Protect fish sector against competition
By The Standard | July 5th 2016
Supermarket shelves are adorned with eggs from South Africa, grapes from South Africa, oranges from Egypt and now fish from, of all places, China is finding its way onto our dinner plates. And that is the reality of a liberalised market.
Lake Victoria has been the largest source of fish locally but the supply has been going down steadily over the years due to over-fishing and wrong methods of fishing that introduce toxins in the water in a bid to make fishing easy. This has had the negative effect of making fish retreat further into the deep lake where fishing becomes dicey business.
Whereas the lake provided 143,908 tonnes of fish in 2006, the tonnage shrank to 111,369 and 108,934 in 2008 and 2009 respectively. Communities living along the Kenyan lakes rely on fishing as their main economic activity, that does not only provide employment and puts food on the table; it has taken children to school, thus increasing literacy levels.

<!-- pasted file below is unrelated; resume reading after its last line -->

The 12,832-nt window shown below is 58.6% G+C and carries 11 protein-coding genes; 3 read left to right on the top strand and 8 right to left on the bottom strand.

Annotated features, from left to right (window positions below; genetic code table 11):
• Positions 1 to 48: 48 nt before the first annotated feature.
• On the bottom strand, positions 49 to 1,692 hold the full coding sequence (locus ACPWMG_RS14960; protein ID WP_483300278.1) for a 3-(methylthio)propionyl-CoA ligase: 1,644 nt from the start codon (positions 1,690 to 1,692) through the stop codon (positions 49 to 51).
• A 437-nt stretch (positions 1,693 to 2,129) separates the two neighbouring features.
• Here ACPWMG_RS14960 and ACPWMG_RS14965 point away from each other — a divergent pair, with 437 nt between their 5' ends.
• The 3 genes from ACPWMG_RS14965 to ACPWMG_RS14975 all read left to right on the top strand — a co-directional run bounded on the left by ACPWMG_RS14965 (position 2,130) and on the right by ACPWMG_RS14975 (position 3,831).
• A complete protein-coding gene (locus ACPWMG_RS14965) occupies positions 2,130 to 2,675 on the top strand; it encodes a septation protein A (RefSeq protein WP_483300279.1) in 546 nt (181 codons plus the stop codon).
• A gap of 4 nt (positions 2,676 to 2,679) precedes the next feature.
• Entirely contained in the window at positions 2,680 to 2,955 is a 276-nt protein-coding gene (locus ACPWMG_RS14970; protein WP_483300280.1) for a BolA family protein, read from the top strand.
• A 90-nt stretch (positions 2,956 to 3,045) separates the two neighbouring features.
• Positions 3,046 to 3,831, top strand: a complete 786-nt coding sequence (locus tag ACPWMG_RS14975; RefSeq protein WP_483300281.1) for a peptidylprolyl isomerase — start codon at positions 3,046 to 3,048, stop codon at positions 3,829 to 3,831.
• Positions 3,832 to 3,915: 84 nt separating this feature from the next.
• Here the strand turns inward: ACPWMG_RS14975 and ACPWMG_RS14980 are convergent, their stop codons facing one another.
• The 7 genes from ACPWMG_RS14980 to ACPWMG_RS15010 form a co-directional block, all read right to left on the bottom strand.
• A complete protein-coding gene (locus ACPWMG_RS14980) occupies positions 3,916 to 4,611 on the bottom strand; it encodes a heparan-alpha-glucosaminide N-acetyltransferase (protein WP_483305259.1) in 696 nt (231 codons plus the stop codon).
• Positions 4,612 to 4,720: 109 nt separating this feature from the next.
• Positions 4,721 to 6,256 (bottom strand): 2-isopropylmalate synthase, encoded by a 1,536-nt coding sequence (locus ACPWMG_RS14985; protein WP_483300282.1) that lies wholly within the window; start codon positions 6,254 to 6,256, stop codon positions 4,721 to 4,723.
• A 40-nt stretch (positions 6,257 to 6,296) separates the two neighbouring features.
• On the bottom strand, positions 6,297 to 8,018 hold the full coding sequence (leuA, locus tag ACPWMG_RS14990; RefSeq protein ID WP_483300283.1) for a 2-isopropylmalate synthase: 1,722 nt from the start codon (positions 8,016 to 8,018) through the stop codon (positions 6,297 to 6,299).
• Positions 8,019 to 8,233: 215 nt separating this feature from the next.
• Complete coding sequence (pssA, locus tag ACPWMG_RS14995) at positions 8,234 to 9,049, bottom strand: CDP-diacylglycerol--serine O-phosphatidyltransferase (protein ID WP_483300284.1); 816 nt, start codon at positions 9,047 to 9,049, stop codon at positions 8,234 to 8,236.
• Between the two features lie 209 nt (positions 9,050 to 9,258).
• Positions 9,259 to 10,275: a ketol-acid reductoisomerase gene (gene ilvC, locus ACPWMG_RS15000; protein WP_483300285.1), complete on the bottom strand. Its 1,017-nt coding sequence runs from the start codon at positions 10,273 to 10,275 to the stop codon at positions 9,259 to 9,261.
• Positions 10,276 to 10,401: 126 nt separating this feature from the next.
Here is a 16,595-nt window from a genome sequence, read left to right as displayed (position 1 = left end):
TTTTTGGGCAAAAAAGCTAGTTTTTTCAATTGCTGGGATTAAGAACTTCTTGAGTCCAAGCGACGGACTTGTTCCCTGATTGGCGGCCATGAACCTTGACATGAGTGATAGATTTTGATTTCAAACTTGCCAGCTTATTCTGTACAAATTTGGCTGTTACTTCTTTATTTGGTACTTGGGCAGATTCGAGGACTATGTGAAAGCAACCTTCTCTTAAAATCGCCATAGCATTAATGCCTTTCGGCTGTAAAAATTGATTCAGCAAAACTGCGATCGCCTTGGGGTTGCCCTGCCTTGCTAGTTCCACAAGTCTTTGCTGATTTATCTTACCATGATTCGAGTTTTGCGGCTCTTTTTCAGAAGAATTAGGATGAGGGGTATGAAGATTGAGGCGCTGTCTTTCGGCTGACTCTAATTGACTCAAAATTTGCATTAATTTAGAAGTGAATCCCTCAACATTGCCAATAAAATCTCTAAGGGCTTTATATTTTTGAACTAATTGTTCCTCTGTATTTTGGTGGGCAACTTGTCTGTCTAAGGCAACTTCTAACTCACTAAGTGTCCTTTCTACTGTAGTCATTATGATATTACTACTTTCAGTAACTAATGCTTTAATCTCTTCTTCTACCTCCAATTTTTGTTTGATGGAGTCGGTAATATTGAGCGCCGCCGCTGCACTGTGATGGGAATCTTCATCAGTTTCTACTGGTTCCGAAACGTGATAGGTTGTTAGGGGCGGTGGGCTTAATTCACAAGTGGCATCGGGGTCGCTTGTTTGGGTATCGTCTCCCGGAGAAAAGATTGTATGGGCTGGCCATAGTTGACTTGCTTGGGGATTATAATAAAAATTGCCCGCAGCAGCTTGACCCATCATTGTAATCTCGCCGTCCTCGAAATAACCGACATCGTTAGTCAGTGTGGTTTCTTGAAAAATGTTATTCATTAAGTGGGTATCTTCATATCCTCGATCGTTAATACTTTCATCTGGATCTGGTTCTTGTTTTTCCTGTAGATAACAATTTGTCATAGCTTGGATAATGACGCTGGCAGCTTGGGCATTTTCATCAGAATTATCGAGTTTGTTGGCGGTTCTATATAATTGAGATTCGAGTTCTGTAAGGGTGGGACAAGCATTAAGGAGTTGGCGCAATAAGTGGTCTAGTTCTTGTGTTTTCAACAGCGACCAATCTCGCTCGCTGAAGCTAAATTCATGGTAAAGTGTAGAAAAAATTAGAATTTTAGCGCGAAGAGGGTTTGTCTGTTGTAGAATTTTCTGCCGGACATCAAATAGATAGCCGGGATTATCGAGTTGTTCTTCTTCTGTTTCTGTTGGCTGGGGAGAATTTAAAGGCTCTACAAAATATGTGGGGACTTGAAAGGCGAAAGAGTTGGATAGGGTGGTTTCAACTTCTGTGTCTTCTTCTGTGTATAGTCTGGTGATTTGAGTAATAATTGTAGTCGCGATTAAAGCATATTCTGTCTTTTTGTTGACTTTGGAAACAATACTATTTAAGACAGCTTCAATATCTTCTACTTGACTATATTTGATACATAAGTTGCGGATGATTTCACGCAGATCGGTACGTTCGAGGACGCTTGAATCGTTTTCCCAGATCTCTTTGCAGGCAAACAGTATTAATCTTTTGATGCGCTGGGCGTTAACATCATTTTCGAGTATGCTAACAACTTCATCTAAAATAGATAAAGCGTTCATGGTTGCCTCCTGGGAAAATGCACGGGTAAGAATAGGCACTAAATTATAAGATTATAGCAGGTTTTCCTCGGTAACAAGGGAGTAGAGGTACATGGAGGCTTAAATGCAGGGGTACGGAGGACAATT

Even with a liberalised market, it necessary for the Government to protect local fish farmers and these communities that stand to lose out in any competition with large Chinese fish imports. There must be legislation that cushions fishermen and women against fluctuations in the market, which have the potential of stopping them from realising their economic goals.
Fish imports should be regulated in a bid to protect the local industry that employs thousands of locals who would otherwise lose their only source of livelihood. In Africa, the fisheries sector alone employs 12.3 million people according to the World Bank.
One way of controlling the local dwindling fish supply is to regulate the activity by say, introducing fishing seasons to ensure breeding continues without the danger of extinction of particular species. While fish imports would be good in the short term to deal with shortages, ultimately the imports will kill the local industry.
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